At the top of the page there are six major tabs: Home, Subject Areas, Databases and Tools, Publications, Economic Releases, and Beta. Hover over the Home tab and users will see broad subject categories such as Inflation and Prices, which offers a link to the popular Consumer Price Index, as well as sections on Employment, Unemployment, Productivity, and Workplace Injuries. Contained within these headers are related surveys and reports organized by national and local data. Due to the breadth of each section, it is especially helpful how the website authors organize information for various audiences with headers displaying resources for Business Leaders, Consumers, Economists, Investors, Jobseekers, and more. The At a Glance feature offers a quick look at popular tables on national, state, and local economic conditions.

The Databases and Tools section offers calculators for historical economic or regional comparisons and allows users to manipulate the data to make customized tables, charts, and graphs. This section even includes access to the BLS FTP site for collecting large sets of information. Users can target and organize relevant data, which is especially helpful for sharing reports and adding to presentations. Most all of the website content is in the public domain, and users would just need to cite the source as the BLS.

The Publications section contains “The Editors Desk,” or TED, which resembles a blog report with charts. It is produced every business day and has a link to archives. It also has a catalog to publications and periodicals and includes the popular “Spotlight on Statistics,” which offers in-depth discussions on a subject, such as “Women at Work,” as well as attractive images, charts, and graphs. One drawback is that the authors offer various access points to the same publications, which can be frustrating to the reader, and bookmarking is advised.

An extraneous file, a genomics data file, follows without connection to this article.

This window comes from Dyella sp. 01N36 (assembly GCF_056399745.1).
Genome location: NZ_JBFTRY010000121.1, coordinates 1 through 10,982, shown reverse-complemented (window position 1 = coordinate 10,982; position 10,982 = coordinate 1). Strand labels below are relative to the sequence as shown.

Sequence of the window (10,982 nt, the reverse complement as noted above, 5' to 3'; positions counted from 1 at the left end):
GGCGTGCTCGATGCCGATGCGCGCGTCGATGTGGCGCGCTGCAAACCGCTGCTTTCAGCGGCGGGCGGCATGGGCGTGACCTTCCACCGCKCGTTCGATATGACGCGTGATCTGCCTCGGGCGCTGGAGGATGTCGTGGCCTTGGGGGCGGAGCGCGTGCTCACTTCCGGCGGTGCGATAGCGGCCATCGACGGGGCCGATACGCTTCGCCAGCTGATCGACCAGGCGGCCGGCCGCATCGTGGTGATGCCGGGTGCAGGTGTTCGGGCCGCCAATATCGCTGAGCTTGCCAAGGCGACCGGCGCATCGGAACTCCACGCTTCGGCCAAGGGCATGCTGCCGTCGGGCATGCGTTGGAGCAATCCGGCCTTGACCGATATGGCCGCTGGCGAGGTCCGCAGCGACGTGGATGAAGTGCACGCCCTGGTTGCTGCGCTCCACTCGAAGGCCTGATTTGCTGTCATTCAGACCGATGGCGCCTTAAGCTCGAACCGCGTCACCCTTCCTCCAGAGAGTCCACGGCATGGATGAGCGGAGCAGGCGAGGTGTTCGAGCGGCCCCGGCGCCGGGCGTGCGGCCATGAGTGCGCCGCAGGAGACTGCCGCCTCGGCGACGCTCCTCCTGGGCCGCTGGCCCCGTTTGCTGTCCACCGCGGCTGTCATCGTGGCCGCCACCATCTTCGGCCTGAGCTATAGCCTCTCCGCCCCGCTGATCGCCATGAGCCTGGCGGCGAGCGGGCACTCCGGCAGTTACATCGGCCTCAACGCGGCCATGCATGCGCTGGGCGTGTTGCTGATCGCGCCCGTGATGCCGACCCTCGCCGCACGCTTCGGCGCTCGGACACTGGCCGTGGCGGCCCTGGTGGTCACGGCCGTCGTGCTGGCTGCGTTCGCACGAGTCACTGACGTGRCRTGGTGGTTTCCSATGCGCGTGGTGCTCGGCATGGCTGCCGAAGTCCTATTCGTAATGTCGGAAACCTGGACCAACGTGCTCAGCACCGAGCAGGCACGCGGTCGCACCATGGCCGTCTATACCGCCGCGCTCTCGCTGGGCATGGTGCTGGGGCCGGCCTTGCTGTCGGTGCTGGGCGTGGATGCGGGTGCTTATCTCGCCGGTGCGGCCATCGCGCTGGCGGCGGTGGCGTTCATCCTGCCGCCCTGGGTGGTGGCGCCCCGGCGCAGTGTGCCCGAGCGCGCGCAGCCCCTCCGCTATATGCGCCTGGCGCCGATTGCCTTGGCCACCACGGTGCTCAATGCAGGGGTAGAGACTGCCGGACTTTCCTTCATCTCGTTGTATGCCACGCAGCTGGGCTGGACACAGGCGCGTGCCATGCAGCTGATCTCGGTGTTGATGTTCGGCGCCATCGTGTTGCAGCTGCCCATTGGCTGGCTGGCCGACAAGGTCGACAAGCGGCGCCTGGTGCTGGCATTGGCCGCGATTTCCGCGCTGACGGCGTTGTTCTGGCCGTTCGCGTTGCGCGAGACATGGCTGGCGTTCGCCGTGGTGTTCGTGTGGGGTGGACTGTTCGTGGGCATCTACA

The Economic Releases Section provides the latest reports of the BLS as well as full calendars announcing the dates the user can expect the reports to be released. Regional reports are included along with comparison charts of international manufacturing measures. While it appears the agency does not have RSS feed availability for most of the site's content, there is a free e-mail service that allows users to sign up for information delivery.

The Beta section offers a peak of the new website features, which indicates the site's desire for continuous improvement.

While much of the BLS content is reproduced on proprietary databases, the agency's website has much to offer with its scope of information, intuitive interface, and timely economic information updates. Highly recommended. All levels/libraries.—Michelle Allen, Business Reference Librarian, Gast Business Library, Michigan State University


EMPLOYMENT

Best of the Best Winner: Local Employment Dynamics, U. S. Census Bureau (http://lehd.did.census.gov/led)

Credit the U.S. Census Bureau for devising a method to determine job creation, turnover rates, new hire wages, and other information from administrative records maintained by U.S. federal and state agencies at the county and sub-county levels. The dataset is called the Longitudinal Employer-Household Dynamics (LEHD), while the program that publishes these data are the Local Employment Dynamics (LED) program. The LED creatively integrates existing data from state-supplied administrative records on workers and employers with existing censuses, surveys, and other administrative records, producing improved labor market information via hybrid products. Its three main tools are Quarterly Workforce Indicators (QWI) Online, Industry Focus, and OnTheMap.